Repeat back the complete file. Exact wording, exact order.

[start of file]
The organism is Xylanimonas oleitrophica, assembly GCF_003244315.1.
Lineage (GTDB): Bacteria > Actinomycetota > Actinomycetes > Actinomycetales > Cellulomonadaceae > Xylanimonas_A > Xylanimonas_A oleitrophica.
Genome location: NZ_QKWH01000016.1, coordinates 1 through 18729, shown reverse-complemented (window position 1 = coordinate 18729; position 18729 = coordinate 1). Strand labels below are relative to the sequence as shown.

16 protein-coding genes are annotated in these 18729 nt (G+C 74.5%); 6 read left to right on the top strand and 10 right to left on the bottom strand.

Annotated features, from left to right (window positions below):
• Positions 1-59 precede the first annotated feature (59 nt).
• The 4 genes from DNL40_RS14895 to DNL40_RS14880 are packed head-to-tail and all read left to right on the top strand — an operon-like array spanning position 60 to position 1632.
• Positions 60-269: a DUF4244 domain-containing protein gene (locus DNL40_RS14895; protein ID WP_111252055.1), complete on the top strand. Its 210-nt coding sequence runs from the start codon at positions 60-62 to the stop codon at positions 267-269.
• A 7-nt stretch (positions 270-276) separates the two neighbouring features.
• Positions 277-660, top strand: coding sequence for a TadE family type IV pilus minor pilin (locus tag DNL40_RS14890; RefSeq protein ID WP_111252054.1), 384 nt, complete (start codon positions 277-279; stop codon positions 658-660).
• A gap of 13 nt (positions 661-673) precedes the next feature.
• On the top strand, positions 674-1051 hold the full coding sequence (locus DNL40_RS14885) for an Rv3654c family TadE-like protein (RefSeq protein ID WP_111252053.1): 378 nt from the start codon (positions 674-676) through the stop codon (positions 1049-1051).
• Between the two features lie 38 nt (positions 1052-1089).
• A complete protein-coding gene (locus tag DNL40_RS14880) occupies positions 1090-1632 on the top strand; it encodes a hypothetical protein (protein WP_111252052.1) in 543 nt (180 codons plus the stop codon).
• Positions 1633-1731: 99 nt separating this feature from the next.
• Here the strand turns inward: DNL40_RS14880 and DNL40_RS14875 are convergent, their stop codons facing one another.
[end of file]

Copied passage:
The organism is Xylanimonas oleitrophica, assembly GCF_003244315.1.
Lineage (GTDB): Bacteria > Actinomycetota > Actinomycetes > Actinomycetales > Cellulomonadaceae > Xylanimonas_A > Xylanimonas_A oleitrophica.
Genome location: NZ_QKWH01000016.1, coordinates 1 through 18729, shown reverse-complemented (window position 1 = coordinate 18729; position 18729 = coordinate 1). Strand labels below are relative to the sequence as shown.

16 protein-coding genes are annotated in these 18729 nt (G+C 74.5%); 6 read left to right on the top strand and 10 right to left on the bottom strand.

Annotated features, from left to right (window positions below):
• Positions 1-59 precede the first annotated feature (59 nt).
• The 4 genes from DNL40_RS14895 to DNL40_RS14880 are packed head-to-tail and all read left to right on the top strand — an operon-like array spanning position 60 to position 1632.
• Positions 60-269: a DUF4244 domain-containing protein gene (locus DNL40_RS14895; protein ID WP_111252055.1), complete on the top strand. Its 210-nt coding sequence runs from the start codon at positions 60-62 to the stop codon at positions 267-269.
• A 7-nt stretch (positions 270-276) separates the two neighbouring features.
• Positions 277-660, top strand: coding sequence for a TadE family type IV pilus minor pilin (locus tag DNL40_RS14890; RefSeq protein ID WP_111252054.1), 384 nt, complete (start codon positions 277-279; stop codon positions 658-660).
• A gap of 13 nt (positions 661-673) precedes the next feature.
• On the top strand, positions 674-1051 hold the full coding sequence (locus DNL40_RS14885) for an Rv3654c family TadE-like protein (RefSeq protein ID WP_111252053.1): 378 nt from the start codon (positions 674-676) through the stop codon (positions 1049-1051).
• Between the two features lie 38 nt (positions 1052-1089).
• A complete protein-coding gene (locus tag DNL40_RS14880) occupies positions 1090-1632 on the top strand; it encodes a hypothetical protein (protein WP_111252052.1) in 543 nt (180 codons plus the stop codon).
• Positions 1633-1731: 99 nt separating this feature from the next.
• Here the strand turns inward: DNL40_RS14880 and DNL40_RS14875 are convergent, their stop codons facing one another.